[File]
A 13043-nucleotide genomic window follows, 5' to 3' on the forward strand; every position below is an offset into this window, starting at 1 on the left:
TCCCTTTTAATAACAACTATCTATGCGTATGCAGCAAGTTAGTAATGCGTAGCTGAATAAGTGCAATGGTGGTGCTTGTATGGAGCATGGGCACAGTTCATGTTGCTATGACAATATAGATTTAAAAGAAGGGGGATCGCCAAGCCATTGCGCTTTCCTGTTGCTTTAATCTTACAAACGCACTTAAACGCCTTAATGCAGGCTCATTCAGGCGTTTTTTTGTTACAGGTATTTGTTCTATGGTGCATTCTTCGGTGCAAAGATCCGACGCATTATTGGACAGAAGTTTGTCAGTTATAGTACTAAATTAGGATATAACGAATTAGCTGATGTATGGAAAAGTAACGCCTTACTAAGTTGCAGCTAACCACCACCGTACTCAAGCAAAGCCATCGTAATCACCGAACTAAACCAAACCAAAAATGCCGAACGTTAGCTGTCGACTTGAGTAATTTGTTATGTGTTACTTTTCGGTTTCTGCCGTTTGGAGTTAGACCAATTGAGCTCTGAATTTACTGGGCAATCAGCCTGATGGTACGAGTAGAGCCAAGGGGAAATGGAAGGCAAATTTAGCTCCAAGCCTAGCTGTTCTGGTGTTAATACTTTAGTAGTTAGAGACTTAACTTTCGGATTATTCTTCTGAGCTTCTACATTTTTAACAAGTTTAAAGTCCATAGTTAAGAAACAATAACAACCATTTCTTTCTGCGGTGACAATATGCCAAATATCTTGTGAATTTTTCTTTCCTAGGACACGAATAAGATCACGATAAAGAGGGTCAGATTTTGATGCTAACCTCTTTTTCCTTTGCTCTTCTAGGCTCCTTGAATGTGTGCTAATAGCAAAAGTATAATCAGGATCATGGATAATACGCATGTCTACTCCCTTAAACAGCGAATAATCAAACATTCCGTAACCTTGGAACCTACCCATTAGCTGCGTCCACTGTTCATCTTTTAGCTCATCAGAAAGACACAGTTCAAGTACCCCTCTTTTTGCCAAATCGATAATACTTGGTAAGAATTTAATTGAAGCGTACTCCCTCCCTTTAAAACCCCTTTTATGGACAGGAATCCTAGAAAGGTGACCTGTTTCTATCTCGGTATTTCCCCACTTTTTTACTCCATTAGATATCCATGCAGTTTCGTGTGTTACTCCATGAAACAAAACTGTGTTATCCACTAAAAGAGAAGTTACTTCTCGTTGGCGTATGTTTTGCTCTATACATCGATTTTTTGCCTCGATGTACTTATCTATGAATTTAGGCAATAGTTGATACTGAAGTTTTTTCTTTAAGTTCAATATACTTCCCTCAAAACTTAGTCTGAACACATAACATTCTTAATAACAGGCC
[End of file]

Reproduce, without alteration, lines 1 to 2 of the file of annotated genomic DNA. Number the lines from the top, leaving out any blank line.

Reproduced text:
A 13043-nucleotide genomic window follows, 5' to 3' on the forward strand; every position below is an offset into this window, starting at 1 on the left:
TCCCTTTTAATAACAACTATCTATGCGTATGCAGCAAGTTAGTAATGCGTAGCTGAATAAGTGCAATGGTGGTGCTTGTATGGAGCATGGGCACAGTTCATGTTGCTATGACAATATAGATTTAAAAGAAGGGGGATCGCCAAGCCATTGCGCTTTCCTGTTGCTTTAATCTTACAAACGCACTTAAACGCCTTAATGCAGGCTCATTCAGGCGTTTTTTTGTTACAGGTATTTGTTCTATGGTGCATTCTTCGGTGCAAAGATCCGACGCATTATTGGACAGAAGTTTGTCAGTTATAGTACTAAATTAGGATATAACGAATTAGCTGATGTATGGAAAAGTAACGCCTTACTAAGTTGCAGCTAACCACCACCGTACTCAAGCAAAGCCATCGTAATCACCGAACTAAACCAAACCAAAAATGCCGAACGTTAGCTGTCGACTTGAGTAATTTGTTATGTGTTACTTTTCGGTTTCTGCCGTTTGGAGTTAGACCAATTGAGCTCTGAATTTACTGGGCAATCAGCCTGATGGTACGAGTAGAGCCAAGGGGAAATGGAAGGCAAATTTAGCTCCAAGCCTAGCTGTTCTGGTGTTAATACTTTAGTAGTTAGAGACTTAACTTTCGGATTATTCTTCTGAGCTTCTACATTTTTAACAAGTTTAAAGTCCATAGTTAAGAAACAATAACAACCATTTCTTTCTGCGGTGACAATATGCCAAATATCTTGTGAATTTTTCTTTCCTAGGACACGAATAAGATCACGATAAAGAGGGTCAGATTTTGATGCTAACCTCTTTTTCCTTTGCTCTTCTAGGCTCCTTGAATGTGTGCTAATAGCAAAAGTATAATCAGGATCATGGATAATACGCATGTCTACTCCCTTAAACAGCGAATAATCAAACATTCCGTAACCTTGGAACCTACCCATTAGCTGCGTCCACTGTTCATCTTTTAGCTCATCAGAAAGACACAGTTCAAGTACCCCTCTTTTTGCCAAATCGATAATACTTGGTAAGAATTTAATTGAAGCGTACTCCCTCCCTTTAAAACCCCTTTTATGGACAGGAATCCTAGAAAGGTGACCTGTTTCTATCTCGGTATTTCCCCACTTTTTTACTCCATTAGATATCCATGCAGTTTCGTGTGTTACTCCATGAAACAAAACTGTGTTATCCACTAAAAGAGAAGTTACTTCTCGTTGGCGTATGTTTTGCTCTATACATCGATTTTTTGCCTCGATGTACTTATCTATGAATTTAGGCAATAGTTGATACTGAAGTTTTTTCTTTAAGTTCAATATACTTCCCTCAAAACTTAGTCTGAACACATAACATTCTTAATAACAGGCC